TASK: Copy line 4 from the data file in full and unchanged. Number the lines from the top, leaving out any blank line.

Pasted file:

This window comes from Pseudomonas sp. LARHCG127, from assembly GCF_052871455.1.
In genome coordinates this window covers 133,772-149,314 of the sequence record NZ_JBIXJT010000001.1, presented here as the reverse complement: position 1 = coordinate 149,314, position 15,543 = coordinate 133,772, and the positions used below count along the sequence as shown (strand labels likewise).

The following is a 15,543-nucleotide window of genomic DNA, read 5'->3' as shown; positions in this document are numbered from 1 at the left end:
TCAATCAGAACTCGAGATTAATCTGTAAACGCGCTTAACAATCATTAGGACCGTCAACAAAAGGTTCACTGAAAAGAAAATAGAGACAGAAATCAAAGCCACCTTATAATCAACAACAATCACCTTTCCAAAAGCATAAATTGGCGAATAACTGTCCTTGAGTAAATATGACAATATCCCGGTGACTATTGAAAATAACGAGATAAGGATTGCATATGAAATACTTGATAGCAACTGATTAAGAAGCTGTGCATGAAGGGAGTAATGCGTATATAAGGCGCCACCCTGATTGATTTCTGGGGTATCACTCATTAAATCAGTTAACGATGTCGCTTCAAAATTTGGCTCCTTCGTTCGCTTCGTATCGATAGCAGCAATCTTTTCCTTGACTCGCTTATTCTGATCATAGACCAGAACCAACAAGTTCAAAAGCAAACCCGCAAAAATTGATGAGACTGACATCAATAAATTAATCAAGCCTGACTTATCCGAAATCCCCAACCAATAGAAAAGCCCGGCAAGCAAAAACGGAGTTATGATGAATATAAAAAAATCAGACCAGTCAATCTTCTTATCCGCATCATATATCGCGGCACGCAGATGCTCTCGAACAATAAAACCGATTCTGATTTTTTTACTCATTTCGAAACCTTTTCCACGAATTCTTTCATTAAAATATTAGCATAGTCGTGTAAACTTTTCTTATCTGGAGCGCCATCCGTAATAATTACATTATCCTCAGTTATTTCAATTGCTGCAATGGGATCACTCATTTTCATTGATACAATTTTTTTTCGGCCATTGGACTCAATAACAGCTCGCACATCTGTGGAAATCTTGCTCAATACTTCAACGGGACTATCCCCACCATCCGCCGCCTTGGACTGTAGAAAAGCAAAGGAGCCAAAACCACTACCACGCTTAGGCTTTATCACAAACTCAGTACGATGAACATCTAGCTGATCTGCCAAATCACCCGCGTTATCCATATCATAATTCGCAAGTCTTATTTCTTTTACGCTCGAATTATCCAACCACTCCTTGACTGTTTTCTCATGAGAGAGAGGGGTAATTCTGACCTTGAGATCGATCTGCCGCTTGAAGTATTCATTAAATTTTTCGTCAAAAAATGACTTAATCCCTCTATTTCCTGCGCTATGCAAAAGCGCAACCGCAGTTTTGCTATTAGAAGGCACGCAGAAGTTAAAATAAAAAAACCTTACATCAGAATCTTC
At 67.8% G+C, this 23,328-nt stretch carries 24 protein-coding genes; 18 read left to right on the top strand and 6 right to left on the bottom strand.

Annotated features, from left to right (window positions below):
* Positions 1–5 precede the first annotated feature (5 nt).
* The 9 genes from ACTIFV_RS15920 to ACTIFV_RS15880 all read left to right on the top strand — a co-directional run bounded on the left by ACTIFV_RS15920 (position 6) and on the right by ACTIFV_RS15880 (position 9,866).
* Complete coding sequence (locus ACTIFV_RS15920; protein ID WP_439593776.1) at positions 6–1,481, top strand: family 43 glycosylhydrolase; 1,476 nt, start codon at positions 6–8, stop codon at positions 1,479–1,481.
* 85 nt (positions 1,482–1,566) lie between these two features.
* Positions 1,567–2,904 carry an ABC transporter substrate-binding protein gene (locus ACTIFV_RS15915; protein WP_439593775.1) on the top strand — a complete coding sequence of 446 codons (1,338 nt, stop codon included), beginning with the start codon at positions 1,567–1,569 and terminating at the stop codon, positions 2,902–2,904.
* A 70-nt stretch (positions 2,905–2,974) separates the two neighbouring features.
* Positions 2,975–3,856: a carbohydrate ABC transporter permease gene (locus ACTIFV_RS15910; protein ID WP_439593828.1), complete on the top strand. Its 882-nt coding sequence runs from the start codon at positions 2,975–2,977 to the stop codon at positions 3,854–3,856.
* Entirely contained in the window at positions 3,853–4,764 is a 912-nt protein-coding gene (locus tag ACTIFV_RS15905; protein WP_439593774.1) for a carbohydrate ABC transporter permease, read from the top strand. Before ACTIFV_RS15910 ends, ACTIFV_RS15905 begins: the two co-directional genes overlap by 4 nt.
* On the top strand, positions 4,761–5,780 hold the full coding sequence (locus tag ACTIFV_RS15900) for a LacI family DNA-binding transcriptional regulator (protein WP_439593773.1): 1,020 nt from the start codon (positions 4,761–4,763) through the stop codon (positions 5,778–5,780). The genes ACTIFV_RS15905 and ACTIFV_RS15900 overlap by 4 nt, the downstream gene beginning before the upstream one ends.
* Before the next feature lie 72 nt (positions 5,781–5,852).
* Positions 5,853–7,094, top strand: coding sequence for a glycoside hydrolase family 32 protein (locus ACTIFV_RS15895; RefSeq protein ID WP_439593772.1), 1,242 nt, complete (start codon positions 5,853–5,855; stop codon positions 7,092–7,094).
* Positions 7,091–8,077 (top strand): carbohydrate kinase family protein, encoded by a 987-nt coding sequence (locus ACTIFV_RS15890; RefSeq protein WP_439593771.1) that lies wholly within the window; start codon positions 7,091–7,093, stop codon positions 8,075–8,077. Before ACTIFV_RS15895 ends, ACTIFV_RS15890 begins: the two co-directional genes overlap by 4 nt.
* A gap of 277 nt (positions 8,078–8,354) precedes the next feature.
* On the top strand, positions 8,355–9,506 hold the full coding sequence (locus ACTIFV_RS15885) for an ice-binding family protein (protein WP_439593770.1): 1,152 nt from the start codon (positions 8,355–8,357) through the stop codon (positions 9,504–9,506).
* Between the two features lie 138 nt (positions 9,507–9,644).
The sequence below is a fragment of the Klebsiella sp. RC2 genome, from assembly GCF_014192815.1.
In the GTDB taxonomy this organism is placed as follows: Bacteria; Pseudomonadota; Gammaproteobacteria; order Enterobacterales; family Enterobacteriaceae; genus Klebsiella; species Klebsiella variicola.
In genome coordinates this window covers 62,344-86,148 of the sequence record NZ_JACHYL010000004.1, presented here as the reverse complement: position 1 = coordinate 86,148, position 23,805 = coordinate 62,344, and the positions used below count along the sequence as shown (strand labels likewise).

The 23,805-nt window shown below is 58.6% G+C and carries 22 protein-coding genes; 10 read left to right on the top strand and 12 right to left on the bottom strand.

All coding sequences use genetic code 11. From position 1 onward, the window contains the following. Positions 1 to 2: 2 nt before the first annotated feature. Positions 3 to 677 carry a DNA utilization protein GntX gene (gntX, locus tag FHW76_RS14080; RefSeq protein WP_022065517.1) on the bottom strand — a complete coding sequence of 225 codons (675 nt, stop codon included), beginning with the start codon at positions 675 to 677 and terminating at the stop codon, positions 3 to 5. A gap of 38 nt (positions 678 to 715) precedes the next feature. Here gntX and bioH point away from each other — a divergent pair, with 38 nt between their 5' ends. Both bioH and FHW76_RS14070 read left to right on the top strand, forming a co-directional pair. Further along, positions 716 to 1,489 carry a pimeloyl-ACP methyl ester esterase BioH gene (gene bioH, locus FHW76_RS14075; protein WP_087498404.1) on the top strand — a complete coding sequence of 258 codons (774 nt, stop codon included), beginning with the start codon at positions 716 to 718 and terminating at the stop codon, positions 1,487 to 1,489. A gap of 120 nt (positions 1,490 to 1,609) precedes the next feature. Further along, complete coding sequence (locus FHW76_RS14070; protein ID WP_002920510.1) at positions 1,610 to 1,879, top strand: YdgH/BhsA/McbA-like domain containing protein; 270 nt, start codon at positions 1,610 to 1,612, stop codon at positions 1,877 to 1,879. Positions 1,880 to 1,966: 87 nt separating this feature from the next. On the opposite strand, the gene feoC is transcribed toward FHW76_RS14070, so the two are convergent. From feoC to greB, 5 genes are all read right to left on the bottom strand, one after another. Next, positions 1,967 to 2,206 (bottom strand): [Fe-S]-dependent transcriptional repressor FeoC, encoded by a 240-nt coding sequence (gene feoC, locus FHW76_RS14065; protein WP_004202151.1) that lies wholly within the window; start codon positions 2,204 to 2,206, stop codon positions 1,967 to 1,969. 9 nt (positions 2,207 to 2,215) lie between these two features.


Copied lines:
TCAATCAGAACTCGAGATTAATCTGTAAACGCGCTTAACAATCATTAGGACCGTCAACAAAAGGTTCACTGAAAAGAAAATAGAGACAGAAATCAAAGCCACCTTATAATCAACAACAATCACCTTTCCAAAAGCATAAATTGGCGAATAACTGTCCTTGAGTAAATATGACAATATCCCGGTGACTATTGAAAATAACGAGATAAGGATTGCATATGAAATACTTGATAGCAACTGATTAAGAAGCTGTGCATGAAGGGAGTAATGCGTATATAAGGCGCCACCCTGATTGATTTCTGGGGTATCACTCATTAAATCAGTTAACGATGTCGCTTCAAAATTTGGCTCCTTCGTTCGCTTCGTATCGATAGCAGCAATCTTTTCCTTGACTCGCTTATTCTGATCATAGACCAGAACCAACAAGTTCAAAAGCAAACCCGCAAAAATTGATGAGACTGACATCAATAAATTAATCAAGCCTGACTTATCCGAAATCCCCAACCAATAGAAAAGCCCGGCAAGCAAAAACGGAGTTATGATGAATATAAAAAAATCAGACCAGTCAATCTTCTTATCCGCATCATATATCGCGGCACGCAGATGCTCTCGAACAATAAAACCGATTCTGATTTTTTTACTCATTTCGAAACCTTTTCCACGAATTCTTTCATTAAAATATTAGCATAGTCGTGTAAACTTTTCTTATCTGGAGCGCCATCCGTAATAATTACATTATCCTCAGTTATTTCAATTGCTGCAATGGGATCACTCATTTTCATTGATACAATTTTTTTTCGGCCATTGGACTCAATAACAGCTCGCACATCTGTGGAAATCTTGCTCAATACTTCAACGGGACTATCCCCACCATCCGCCGCCTTGGACTGTAGAAAAGCAAAGGAGCCAAAACCACTACCACGCTTAGGCTTTATCACAAACTCAGTACGATGAACATCTAGCTGATCTGCCAAATCACCCGCGTTATCCATATCATAATTCGCAAGTCTTATTTCTTTTACGCTCGAATTATCCAACCACTCCTTGACTGTTTTCTCATGAGAGAGAGGGGTAATTCTGACCTTGAGATCGATCTGCCGCTTGAAGTATTCATTAAATTTTTCGTCAAAAAATGACTTAATCCCTCTATTTCCTGCGCTATGCAAAAGCGCAACCGCAGTTTTGCTATTAGAAGGCACGCAGAAGTTAAAATAAAAAAACCTTACATCAGAATCTTC